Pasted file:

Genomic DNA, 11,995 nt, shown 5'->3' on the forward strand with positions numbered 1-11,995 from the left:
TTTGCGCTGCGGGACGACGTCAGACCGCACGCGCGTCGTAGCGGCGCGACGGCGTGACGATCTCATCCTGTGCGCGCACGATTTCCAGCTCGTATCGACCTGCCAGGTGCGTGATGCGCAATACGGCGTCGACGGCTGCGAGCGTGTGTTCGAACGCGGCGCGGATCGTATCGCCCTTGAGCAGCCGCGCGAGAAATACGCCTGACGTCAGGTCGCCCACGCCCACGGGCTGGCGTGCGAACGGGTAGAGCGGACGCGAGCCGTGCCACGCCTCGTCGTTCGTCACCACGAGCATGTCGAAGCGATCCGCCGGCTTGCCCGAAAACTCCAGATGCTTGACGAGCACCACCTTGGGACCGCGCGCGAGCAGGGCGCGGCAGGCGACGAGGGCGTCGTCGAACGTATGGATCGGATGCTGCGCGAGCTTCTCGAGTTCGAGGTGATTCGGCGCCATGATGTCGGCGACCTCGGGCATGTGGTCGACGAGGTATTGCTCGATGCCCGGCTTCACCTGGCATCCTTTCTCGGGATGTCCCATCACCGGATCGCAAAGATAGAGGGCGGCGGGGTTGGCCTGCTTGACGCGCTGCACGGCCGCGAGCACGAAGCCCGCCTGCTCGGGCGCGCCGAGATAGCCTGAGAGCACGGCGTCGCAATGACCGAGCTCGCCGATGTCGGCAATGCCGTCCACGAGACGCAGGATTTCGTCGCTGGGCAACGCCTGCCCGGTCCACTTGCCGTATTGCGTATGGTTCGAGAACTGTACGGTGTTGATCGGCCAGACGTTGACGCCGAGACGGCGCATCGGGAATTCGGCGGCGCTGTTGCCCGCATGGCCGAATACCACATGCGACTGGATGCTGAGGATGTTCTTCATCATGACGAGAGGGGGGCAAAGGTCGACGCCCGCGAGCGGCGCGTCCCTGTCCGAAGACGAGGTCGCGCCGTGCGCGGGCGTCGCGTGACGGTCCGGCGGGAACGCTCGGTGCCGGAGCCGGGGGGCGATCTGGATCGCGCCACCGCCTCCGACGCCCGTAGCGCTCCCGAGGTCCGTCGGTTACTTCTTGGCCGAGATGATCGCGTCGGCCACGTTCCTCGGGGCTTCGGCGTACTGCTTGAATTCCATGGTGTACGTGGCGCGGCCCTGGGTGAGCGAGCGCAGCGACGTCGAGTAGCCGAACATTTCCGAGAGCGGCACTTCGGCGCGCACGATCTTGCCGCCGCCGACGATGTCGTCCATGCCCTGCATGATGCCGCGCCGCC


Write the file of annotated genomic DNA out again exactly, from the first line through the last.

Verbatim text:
Genomic DNA, 11,995 nt, shown 5'->3' on the forward strand with positions numbered 1-11,995 from the left:
TTTGCGCTGCGGGACGACGTCAGACCGCACGCGCGTCGTAGCGGCGCGACGGCGTGACGATCTCATCCTGTGCGCGCACGATTTCCAGCTCGTATCGACCTGCCAGGTGCGTGATGCGCAATACGGCGTCGACGGCTGCGAGCGTGTGTTCGAACGCGGCGCGGATCGTATCGCCCTTGAGCAGCCGCGCGAGAAATACGCCTGACGTCAGGTCGCCCACGCCCACGGGCTGGCGTGCGAACGGGTAGAGCGGACGCGAGCCGTGCCACGCCTCGTCGTTCGTCACCACGAGCATGTCGAAGCGATCCGCCGGCTTGCCCGAAAACTCCAGATGCTTGACGAGCACCACCTTGGGACCGCGCGCGAGCAGGGCGCGGCAGGCGACGAGGGCGTCGTCGAACGTATGGATCGGATGCTGCGCGAGCTTCTCGAGTTCGAGGTGATTCGGCGCCATGATGTCGGCGACCTCGGGCATGTGGTCGACGAGGTATTGCTCGATGCCCGGCTTCACCTGGCATCCTTTCTCGGGATGTCCCATCACCGGATCGCAAAGATAGAGGGCGGCGGGGTTGGCCTGCTTGACGCGCTGCACGGCCGCGAGCACGAAGCCCGCCTGCTCGGGCGCGCCGAGATAGCCTGAGAGCACGGCGTCGCAATGACCGAGCTCGCCGATGTCGGCAATGCCGTCCACGAGACGCAGGATTTCGTCGCTGGGCAACGCCTGCCCGGTCCACTTGCCGTATTGCGTATGGTTCGAGAACTGTACGGTGTTGATCGGCCAGACGTTGACGCCGAGACGGCGCATCGGGAATTCGGCGGCGCTGTTGCCCGCATGGCCGAATACCACATGCGACTGGATGCTGAGGATGTTCTTCATCATGACGAGAGGGGGGCAAAGGTCGACGCCCGCGAGCGGCGCGTCCCTGTCCGAAGACGAGGTCGCGCCGTGCGCGGGCGTCGCGTGACGGTCCGGCGGGAACGCTCGGTGCCGGAGCCGGGGGGCGATCTGGATCGCGCCACCGCCTCCGACGCCCGTAGCGCTCCCGAGGTCCGTCGGTTACTTCTTGGCCGAGATGATCGCGTCGGCCACGTTCCTCGGGGCTTCGGCGTACTGCTTGAATTCCATGGTGTACGTGGCGCGGCCCTGGGTGAGCGAGCGCAGCGACGTCGAGTAGCCGAACATTTCCGAGAGCGGCACTTCGGCGCGCACGATCTTGCCGCCGCCGACGATGTCGTCCATGCCCTGCATGATGCCGCGCCGCC